I agree with a lot of this and also have a similar pattern of having lived across a pretty wide spectrum (i.e. I've lived in NYC, a city in the next tier (Boston / SF / DC / Chicago), and a city that is a ~50-100 US MSA in a red / rural state). However, I don't agree about dating not being a crucial consideration. I would argue there are two things that determine 90% of your happiness in life: who you marry and what you do for work. NYC offers a type of woman (sophisticated, ambitious, highly educated) that barely exist anywhere else in the US. We're not Europe where each country and even culture has 1-2 cities that act as magnets for such people. Eg., a Danish person wouldn't necessarily want to move to Berlin and lose their culture and/or feel like an alien therefore they move to Copenhagen. In the US, NY "crowds out" all the other cities by having a near monopoly on high achievers in their 20's / early 30's in various industries (finance, law, media & advertising, fashion). There is a degree to which the next tier of cities can compete but honestly there's a notable dropoff in depth of such people. I'm not saying that you need to marry such a person to be happy. In fact, I think a lot of people would be happier marrying a mellower, more beta, less ambitious person. But I personally am looking for such a person and you just won't be as successful finding such a person in the vast majority of the US, they're not around in ample enough numbers for you to meet.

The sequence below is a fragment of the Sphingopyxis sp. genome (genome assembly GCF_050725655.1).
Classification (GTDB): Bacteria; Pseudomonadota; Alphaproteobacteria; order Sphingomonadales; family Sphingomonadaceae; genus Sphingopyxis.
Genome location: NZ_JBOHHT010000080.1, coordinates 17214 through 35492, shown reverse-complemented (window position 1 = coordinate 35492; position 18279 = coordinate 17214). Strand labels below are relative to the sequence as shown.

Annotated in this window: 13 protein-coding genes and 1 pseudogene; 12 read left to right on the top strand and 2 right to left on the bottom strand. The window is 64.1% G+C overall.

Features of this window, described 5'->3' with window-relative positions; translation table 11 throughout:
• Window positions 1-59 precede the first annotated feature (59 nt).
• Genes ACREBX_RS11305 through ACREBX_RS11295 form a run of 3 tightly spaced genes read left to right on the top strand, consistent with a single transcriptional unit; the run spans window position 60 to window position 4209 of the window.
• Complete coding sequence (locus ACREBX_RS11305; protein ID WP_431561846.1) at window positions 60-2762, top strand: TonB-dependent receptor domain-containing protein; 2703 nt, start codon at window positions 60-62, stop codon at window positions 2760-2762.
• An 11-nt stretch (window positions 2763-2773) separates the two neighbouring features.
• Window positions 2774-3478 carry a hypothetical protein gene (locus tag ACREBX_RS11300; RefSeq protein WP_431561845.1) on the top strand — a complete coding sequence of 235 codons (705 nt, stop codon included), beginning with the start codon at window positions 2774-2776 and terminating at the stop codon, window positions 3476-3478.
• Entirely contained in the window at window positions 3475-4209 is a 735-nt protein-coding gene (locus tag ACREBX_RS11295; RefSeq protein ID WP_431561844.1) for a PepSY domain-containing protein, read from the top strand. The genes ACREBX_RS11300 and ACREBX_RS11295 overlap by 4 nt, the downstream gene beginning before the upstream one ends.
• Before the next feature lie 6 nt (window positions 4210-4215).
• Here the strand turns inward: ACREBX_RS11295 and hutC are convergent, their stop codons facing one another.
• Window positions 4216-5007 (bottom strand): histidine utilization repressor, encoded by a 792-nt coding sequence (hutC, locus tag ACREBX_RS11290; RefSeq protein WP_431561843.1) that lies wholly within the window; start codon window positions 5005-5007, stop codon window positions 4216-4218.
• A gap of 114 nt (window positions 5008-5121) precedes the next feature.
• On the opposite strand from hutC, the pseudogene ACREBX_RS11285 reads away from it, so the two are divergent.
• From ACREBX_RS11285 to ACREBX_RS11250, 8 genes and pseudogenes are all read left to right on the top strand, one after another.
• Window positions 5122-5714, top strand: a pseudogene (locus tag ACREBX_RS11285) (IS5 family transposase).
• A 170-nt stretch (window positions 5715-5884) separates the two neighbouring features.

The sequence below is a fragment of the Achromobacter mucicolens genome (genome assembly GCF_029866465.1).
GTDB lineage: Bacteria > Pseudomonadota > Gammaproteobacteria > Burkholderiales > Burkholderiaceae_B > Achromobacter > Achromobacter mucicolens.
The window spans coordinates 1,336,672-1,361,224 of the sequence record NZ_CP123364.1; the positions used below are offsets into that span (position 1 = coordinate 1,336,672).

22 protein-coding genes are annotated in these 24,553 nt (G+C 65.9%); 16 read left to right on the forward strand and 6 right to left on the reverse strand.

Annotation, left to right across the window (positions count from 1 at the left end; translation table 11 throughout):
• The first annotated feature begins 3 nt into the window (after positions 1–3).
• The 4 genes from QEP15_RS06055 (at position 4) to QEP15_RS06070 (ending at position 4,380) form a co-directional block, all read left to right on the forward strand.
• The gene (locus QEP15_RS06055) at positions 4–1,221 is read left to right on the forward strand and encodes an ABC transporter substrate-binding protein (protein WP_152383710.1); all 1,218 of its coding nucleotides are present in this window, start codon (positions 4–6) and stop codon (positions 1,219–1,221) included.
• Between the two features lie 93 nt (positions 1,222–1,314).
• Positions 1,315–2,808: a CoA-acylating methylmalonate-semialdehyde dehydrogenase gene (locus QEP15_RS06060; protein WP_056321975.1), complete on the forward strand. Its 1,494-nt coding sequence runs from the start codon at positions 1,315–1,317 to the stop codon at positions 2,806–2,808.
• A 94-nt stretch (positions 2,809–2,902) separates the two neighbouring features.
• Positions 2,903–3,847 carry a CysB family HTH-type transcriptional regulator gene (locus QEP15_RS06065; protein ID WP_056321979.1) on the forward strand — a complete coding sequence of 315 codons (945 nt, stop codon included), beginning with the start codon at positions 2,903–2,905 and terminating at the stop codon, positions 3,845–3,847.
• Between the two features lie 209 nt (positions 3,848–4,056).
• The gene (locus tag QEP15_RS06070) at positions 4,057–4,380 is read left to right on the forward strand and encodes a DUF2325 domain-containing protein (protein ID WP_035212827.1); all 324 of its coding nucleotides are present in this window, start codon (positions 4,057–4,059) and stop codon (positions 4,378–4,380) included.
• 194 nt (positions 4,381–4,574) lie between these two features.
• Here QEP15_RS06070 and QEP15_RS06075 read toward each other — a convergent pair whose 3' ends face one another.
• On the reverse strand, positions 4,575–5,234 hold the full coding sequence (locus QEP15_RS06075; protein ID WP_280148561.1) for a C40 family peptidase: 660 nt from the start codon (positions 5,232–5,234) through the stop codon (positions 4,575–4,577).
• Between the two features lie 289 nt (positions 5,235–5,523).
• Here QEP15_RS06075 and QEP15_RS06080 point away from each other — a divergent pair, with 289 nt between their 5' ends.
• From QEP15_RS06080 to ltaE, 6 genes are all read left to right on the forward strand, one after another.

This was true pre-Covid but from what I've seen recently, it's slowly changing.

NYC is getting less attractive (the most attractive people are moving to places like Miami), more hipster (with the influx of people to places like Brooklyn and Harlem), and smart, ambitious people are slowly avoiding the mess of the city (places like Chicago, LA, Texas are also gaining).

No one smart and attractive wants to deal with sharing narrow pavements, tiny old apartments, and decaying subways with a million people, and trash on every street corner, with the lack of real, long term connections NYC offers.

I would not sweat moving to another city especially for a dream job. Dating in NYC is a hot mess and you'll have better luck somewhere like Texas or Chicago, or even Miami. That's been my experience.

I grew up in Texas and would love to move back, currently in New York for the opportunities. If you genuinely can't do another few months at your bank, and you can't find a comparable opportunity in New York I think moving to Texas is the move. There are intelligent people but obviously cultural differences. I found Texas a lot more wholesome and friendly than the east coast and west coast (I lived in SF and went to school in LA).

What city in Texas? Austin is pretty different from Houston.

Thank you for all these varying nuggets of wisdom - they're extremely helpful. If this helps:

1) my offer is in Austin

2) the job market is really tough rn - as much as I'd like to stay in NYC, I haven't had as much success making it thru the processes at NYC PE / GE firms (way more competitive than the TX gigs I've come across given the more robust talent in NYC)

I've also thought about using an MBA (i.e. CBS / Tuck / SOM) to get back to NYC / the Northeast, so that's also an (mind you very expensive) option.